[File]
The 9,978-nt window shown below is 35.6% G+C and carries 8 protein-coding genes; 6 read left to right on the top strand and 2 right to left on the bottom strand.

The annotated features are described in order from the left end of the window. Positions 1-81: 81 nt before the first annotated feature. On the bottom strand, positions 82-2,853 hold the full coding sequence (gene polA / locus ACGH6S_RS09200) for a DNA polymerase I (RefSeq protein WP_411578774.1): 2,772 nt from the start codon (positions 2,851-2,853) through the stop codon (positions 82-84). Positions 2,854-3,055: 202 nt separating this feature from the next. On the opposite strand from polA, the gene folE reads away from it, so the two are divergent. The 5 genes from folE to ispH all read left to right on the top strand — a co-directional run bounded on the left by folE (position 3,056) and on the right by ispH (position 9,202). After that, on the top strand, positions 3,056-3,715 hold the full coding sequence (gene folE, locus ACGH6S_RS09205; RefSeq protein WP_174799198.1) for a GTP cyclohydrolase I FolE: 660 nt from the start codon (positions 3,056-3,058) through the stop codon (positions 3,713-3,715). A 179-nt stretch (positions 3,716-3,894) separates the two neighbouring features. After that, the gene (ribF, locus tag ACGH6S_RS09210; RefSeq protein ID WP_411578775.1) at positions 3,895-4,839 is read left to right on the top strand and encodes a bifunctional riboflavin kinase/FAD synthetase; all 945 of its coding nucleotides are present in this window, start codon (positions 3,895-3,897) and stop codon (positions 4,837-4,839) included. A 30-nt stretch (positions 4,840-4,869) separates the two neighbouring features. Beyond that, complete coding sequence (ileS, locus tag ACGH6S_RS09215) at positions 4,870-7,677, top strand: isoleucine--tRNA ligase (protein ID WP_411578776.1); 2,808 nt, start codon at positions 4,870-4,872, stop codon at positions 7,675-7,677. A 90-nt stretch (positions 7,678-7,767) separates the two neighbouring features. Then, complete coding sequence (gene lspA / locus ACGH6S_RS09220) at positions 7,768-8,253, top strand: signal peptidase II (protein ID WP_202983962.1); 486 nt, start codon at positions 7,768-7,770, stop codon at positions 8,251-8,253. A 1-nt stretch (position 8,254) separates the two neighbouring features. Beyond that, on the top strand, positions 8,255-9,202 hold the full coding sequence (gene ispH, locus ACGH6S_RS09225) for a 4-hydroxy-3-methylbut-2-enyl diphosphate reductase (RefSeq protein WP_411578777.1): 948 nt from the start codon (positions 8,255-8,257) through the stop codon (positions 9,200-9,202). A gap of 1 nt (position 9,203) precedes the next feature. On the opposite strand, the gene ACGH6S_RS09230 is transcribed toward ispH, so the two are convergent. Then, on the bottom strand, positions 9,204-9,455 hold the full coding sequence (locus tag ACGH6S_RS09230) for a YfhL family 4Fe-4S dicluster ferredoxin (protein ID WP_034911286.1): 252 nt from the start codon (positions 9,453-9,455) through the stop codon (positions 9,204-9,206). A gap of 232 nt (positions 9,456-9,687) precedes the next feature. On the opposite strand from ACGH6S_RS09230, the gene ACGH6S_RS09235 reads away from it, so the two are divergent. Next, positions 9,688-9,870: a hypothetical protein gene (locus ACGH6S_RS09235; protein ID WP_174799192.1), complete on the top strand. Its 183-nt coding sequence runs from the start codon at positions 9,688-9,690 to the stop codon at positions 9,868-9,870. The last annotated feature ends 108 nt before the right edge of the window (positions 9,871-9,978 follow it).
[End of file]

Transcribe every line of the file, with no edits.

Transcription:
The 9,978-nt window shown below is 35.6% G+C and carries 8 protein-coding genes; 6 read left to right on the top strand and 2 right to left on the bottom strand.

The annotated features are described in order from the left end of the window. Positions 1-81: 81 nt before the first annotated feature. On the bottom strand, positions 82-2,853 hold the full coding sequence (gene polA / locus ACGH6S_RS09200) for a DNA polymerase I (RefSeq protein WP_411578774.1): 2,772 nt from the start codon (positions 2,851-2,853) through the stop codon (positions 82-84). Positions 2,854-3,055: 202 nt separating this feature from the next. On the opposite strand from polA, the gene folE reads away from it, so the two are divergent. The 5 genes from folE to ispH all read left to right on the top strand — a co-directional run bounded on the left by folE (position 3,056) and on the right by ispH (position 9,202). After that, on the top strand, positions 3,056-3,715 hold the full coding sequence (gene folE, locus ACGH6S_RS09205; RefSeq protein WP_174799198.1) for a GTP cyclohydrolase I FolE: 660 nt from the start codon (positions 3,056-3,058) through the stop codon (positions 3,713-3,715). A 179-nt stretch (positions 3,716-3,894) separates the two neighbouring features. After that, the gene (ribF, locus tag ACGH6S_RS09210; RefSeq protein ID WP_411578775.1) at positions 3,895-4,839 is read left to right on the top strand and encodes a bifunctional riboflavin kinase/FAD synthetase; all 945 of its coding nucleotides are present in this window, start codon (positions 3,895-3,897) and stop codon (positions 4,837-4,839) included. A 30-nt stretch (positions 4,840-4,869) separates the two neighbouring features. Beyond that, complete coding sequence (ileS, locus tag ACGH6S_RS09215) at positions 4,870-7,677, top strand: isoleucine--tRNA ligase (protein ID WP_411578776.1); 2,808 nt, start codon at positions 4,870-4,872, stop codon at positions 7,675-7,677. A 90-nt stretch (positions 7,678-7,767) separates the two neighbouring features. Then, complete coding sequence (gene lspA / locus ACGH6S_RS09220) at positions 7,768-8,253, top strand: signal peptidase II (protein ID WP_202983962.1); 486 nt, start codon at positions 7,768-7,770, stop codon at positions 8,251-8,253. A 1-nt stretch (position 8,254) separates the two neighbouring features. Beyond that, on the top strand, positions 8,255-9,202 hold the full coding sequence (gene ispH, locus ACGH6S_RS09225) for a 4-hydroxy-3-methylbut-2-enyl diphosphate reductase (RefSeq protein WP_411578777.1): 948 nt from the start codon (positions 8,255-8,257) through the stop codon (positions 9,200-9,202). A gap of 1 nt (position 9,203) precedes the next feature. On the opposite strand, the gene ACGH6S_RS09230 is transcribed toward ispH, so the two are convergent. Then, on the bottom strand, positions 9,204-9,455 hold the full coding sequence (locus tag ACGH6S_RS09230) for a YfhL family 4Fe-4S dicluster ferredoxin (protein ID WP_034911286.1): 252 nt from the start codon (positions 9,453-9,455) through the stop codon (positions 9,204-9,206). A gap of 232 nt (positions 9,456-9,687) precedes the next feature. On the opposite strand from ACGH6S_RS09230, the gene ACGH6S_RS09235 reads away from it, so the two are divergent. Next, positions 9,688-9,870: a hypothetical protein gene (locus ACGH6S_RS09235; protein ID WP_174799192.1), complete on the top strand. Its 183-nt coding sequence runs from the start codon at positions 9,688-9,690 to the stop codon at positions 9,868-9,870. The last annotated feature ends 108 nt before the right edge of the window (positions 9,871-9,978 follow it).